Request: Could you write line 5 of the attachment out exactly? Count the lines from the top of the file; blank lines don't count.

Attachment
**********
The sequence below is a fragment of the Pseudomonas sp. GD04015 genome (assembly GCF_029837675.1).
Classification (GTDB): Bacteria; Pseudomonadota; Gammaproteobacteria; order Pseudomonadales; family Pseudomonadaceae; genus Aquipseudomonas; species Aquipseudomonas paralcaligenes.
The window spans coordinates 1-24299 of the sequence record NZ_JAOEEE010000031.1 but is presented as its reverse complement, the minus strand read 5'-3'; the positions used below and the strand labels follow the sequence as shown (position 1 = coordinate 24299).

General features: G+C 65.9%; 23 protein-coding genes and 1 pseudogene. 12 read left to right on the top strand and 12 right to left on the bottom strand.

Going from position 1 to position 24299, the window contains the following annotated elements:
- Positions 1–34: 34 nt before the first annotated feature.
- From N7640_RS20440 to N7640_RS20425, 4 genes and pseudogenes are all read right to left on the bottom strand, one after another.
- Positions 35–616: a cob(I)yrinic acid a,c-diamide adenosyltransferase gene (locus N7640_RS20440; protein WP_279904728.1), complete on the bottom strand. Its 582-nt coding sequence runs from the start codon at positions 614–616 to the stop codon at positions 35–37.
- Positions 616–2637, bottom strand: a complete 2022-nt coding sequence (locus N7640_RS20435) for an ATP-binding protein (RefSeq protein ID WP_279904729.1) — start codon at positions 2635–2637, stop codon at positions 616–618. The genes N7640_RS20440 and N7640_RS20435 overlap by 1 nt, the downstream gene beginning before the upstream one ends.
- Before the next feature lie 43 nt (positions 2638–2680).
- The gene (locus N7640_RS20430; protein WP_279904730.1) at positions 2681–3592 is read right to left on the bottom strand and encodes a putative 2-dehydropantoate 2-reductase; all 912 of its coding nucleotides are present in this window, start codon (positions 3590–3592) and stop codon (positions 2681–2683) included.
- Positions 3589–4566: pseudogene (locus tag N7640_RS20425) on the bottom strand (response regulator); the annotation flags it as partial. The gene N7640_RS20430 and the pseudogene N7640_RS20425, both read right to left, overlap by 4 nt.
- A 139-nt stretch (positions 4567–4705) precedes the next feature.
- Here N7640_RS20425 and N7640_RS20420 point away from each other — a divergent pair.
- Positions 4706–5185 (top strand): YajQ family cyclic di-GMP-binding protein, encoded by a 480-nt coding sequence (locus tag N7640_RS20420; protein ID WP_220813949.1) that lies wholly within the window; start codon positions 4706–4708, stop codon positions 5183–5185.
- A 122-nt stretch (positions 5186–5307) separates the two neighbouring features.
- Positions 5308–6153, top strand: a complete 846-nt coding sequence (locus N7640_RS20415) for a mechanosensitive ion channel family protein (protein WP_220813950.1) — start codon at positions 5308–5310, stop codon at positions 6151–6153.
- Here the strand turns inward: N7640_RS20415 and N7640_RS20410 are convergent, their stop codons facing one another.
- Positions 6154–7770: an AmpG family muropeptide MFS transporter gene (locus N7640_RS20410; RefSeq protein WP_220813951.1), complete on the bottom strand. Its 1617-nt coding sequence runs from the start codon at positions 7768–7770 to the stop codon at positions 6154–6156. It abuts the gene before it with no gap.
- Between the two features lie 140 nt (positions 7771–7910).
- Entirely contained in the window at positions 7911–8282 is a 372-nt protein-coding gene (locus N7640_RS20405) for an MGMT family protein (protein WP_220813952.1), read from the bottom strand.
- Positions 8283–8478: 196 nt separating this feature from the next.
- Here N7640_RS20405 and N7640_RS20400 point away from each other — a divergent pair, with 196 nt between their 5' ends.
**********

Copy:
Going from position 1 to position 24299, the window contains the following annotated elements: